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How C5:2020 helps you evaluate cloud providers

Anyone who is handing over their data to the Cloud wants it to be stored there securely and in a way that complies with the law. That's why many cloud providers get themselves checked against the BSI's Cloud Computing Compliance Criteria Catalogue(C5 for short) or in accordance with CSA (Cloud Security Alliance). This also allows them to assess and compare their cloud service's security and protection levels. In this article we show you how to assess a suitable, secure cloud provider using C5:2020.


The Cloud does not absolve companies of their responsibility

Cloud services offer favourable opportunities for implementing IT-based business processes in a flexible, efficient manner. However, cybersecurity and compliance always need to be taken into consideration. Companies have a duty to conduct a comprehensive assessment of these risks and to monitor them throughout the cloud service's usage cycle. Like IT outsourcing, procuring services from the Cloud is a specific type of IT outsourcing. For you as Cloud users, externally procured cloud services are regarded as your own processes and services, and they are therefore subject to the same IT governance and compliance requirements as your own internal processes and services.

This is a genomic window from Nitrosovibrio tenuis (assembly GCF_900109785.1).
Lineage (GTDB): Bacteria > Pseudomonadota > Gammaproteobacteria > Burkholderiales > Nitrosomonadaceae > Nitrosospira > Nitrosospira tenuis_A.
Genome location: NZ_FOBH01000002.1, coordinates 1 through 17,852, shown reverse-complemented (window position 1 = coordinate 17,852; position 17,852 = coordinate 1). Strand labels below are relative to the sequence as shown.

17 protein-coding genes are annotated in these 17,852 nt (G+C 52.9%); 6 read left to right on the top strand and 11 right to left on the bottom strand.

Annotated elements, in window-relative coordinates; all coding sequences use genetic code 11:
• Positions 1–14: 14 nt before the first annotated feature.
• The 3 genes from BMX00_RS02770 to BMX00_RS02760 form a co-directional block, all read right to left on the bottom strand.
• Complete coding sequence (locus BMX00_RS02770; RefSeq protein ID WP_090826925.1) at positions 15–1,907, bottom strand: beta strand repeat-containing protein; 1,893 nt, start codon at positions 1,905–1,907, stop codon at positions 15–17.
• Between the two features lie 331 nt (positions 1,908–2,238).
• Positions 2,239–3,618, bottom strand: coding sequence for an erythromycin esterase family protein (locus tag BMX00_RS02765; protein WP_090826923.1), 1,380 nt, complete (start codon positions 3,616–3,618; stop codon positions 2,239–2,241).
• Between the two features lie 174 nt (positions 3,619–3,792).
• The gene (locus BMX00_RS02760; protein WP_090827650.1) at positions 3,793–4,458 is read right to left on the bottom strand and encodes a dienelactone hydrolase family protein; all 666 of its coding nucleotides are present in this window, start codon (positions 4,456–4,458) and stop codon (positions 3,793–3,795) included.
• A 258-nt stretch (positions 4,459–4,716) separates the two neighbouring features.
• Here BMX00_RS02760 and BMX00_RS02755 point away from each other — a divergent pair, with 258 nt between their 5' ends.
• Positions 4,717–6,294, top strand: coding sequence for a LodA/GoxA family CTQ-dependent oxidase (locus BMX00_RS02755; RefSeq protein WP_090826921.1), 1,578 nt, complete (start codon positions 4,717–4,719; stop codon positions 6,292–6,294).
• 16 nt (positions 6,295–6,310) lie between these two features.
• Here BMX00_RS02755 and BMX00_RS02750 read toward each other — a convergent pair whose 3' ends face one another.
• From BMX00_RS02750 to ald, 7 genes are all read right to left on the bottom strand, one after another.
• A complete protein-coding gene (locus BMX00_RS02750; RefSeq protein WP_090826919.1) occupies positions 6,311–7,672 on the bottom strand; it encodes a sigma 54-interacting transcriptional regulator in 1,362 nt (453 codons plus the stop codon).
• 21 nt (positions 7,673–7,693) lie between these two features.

How it all began and how it carries on

The BSI – in agreement with the ANSSI (Agence nationale de la sécurité des systèmes d'information (National Agency of Information System Security) – has published a catalogue of requirements for assessing cloud services security (Cloud Computing Compliance Controls Catalogue, C5). Uniform requirements for cloud services' information security are formulated on the basis of recognised IT security standards (e.g. ISO/IEC 27001) and the BSI's own extensions.